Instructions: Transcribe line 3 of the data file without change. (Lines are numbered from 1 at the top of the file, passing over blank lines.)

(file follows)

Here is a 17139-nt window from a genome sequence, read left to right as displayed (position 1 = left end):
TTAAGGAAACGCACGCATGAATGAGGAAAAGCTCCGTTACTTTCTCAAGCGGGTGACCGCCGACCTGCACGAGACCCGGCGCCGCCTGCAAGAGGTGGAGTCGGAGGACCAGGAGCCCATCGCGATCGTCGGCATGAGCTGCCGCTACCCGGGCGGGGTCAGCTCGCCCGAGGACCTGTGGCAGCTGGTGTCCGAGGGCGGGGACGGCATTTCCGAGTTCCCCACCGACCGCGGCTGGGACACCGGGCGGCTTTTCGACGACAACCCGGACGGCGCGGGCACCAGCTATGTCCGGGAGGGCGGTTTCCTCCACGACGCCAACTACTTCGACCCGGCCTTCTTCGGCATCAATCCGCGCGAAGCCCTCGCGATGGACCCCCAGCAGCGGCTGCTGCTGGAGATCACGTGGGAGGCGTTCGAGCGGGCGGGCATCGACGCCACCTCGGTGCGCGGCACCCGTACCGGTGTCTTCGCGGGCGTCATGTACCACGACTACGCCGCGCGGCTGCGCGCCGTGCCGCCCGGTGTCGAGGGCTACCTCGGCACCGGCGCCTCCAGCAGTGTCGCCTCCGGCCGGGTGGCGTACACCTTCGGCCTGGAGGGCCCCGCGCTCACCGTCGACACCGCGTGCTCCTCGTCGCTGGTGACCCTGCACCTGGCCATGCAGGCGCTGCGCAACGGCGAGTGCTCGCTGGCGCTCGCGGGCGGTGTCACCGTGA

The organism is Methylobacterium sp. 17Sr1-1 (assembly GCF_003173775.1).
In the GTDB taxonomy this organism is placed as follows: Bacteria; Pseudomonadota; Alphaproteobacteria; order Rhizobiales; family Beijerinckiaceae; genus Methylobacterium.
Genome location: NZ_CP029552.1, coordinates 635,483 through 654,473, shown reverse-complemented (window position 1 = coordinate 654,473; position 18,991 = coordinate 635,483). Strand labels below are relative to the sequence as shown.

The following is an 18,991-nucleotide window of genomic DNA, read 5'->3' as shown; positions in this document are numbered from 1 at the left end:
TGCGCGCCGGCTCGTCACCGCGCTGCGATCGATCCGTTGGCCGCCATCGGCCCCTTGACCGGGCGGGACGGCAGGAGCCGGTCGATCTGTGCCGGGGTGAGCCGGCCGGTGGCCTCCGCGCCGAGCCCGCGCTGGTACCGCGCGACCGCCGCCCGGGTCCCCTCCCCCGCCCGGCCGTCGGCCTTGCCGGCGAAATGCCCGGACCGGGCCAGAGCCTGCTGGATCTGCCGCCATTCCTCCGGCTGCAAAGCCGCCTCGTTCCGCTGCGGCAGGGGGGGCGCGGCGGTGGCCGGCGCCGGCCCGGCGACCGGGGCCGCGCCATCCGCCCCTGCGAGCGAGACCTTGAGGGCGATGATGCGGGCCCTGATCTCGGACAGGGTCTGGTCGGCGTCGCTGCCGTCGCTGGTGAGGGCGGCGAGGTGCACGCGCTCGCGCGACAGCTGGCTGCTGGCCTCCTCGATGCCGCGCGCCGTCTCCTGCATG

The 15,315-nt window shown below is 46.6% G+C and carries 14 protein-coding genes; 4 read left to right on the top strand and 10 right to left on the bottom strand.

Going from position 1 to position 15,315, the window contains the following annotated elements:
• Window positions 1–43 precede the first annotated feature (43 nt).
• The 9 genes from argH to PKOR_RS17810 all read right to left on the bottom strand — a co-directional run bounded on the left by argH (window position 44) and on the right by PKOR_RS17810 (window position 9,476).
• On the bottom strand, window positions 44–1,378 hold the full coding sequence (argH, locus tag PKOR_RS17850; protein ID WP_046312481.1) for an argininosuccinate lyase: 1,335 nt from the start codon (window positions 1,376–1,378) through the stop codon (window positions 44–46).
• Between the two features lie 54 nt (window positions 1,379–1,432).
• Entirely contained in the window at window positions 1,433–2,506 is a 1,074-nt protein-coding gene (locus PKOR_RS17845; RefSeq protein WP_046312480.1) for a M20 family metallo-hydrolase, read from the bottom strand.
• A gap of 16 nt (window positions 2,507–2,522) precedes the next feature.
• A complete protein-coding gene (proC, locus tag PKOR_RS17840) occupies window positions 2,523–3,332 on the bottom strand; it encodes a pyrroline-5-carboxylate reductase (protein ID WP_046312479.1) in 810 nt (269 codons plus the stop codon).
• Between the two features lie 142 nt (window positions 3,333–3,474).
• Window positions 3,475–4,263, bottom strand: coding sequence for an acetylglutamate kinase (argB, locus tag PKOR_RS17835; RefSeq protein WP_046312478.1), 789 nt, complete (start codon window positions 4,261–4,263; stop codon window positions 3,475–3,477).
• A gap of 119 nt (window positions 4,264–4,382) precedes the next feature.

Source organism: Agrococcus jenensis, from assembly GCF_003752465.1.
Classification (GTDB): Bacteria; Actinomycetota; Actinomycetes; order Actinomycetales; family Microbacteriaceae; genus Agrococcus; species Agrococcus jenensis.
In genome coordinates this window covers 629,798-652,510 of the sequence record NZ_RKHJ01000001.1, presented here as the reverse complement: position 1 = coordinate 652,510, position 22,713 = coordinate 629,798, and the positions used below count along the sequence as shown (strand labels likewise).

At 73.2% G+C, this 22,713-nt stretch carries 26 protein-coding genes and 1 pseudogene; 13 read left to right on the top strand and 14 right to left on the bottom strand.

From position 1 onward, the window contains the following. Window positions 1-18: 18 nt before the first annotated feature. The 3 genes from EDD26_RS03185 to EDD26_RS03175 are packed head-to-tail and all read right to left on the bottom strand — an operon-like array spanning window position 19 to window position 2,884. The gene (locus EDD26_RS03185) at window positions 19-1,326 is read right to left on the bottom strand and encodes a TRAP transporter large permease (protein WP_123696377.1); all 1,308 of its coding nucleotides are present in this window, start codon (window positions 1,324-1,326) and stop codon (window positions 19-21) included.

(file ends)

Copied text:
The organism is Methylobacterium sp. 17Sr1-1 (assembly GCF_003173775.1).